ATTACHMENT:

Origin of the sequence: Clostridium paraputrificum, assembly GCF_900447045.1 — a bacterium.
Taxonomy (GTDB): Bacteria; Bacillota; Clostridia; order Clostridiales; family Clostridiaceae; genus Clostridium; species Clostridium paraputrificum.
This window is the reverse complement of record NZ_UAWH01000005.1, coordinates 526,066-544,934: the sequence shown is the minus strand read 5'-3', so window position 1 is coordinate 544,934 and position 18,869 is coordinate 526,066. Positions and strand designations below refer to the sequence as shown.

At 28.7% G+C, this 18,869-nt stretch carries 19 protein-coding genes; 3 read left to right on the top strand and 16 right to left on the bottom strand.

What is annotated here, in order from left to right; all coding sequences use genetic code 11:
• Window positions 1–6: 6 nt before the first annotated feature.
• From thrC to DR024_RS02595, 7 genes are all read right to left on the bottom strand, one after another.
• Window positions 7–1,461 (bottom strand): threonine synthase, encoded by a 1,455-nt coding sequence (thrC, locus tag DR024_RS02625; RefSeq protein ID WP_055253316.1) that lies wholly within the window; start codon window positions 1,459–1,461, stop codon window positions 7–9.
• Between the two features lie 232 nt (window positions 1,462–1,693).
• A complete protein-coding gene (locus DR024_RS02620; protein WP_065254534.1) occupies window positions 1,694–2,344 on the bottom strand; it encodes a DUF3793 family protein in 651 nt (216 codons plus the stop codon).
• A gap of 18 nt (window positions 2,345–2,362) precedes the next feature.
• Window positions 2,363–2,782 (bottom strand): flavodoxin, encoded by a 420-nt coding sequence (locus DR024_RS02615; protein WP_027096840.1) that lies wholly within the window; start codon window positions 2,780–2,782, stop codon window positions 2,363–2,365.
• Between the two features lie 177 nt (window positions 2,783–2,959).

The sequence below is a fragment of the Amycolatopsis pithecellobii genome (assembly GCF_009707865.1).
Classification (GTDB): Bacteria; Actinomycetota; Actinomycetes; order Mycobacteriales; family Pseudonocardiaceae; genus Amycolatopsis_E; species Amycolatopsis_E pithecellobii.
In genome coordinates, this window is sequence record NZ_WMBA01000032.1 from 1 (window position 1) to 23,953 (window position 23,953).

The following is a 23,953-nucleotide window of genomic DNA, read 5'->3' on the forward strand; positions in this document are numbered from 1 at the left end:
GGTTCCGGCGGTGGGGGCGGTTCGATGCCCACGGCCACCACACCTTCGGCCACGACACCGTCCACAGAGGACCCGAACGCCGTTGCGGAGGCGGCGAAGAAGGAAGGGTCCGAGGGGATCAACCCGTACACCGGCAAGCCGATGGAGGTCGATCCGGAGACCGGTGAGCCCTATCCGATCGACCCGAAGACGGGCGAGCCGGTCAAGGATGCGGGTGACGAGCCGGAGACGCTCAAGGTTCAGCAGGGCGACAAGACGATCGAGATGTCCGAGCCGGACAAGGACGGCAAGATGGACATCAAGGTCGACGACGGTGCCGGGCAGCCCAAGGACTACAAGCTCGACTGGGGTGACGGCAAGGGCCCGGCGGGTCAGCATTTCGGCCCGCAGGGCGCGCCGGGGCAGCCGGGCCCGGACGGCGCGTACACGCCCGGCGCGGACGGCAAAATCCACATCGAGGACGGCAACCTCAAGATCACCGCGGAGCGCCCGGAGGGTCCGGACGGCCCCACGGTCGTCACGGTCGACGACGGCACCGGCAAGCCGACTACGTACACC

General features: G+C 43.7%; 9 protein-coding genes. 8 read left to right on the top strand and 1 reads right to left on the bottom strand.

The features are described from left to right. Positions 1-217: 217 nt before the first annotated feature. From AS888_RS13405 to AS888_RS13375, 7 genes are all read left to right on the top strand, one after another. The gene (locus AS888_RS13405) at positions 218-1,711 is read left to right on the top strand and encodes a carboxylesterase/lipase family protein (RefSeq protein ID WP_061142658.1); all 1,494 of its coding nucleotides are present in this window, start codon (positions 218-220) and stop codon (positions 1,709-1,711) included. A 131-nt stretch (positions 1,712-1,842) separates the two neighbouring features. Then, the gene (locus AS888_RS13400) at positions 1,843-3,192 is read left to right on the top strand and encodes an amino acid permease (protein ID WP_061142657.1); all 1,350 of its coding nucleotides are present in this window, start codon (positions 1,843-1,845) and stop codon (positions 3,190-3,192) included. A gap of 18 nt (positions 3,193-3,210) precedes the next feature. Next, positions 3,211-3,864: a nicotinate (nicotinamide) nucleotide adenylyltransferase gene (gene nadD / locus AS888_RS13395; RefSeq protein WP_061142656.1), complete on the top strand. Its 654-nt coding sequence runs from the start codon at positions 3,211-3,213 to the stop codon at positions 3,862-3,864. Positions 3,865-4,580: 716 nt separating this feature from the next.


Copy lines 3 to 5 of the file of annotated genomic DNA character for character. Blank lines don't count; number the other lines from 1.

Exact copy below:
This window is the reverse complement of record NZ_UAWH01000005.1, coordinates 526,066-544,934: the sequence shown is the minus strand read 5'-3', so window position 1 is coordinate 544,934 and position 18,869 is coordinate 526,066. Positions and strand designations below refer to the sequence as shown.

At 28.7% G+C, this 18,869-nt stretch carries 19 protein-coding genes; 3 read left to right on the top strand and 16 right to left on the bottom strand.

What is annotated here, in order from left to right; all coding sequences use genetic code 11: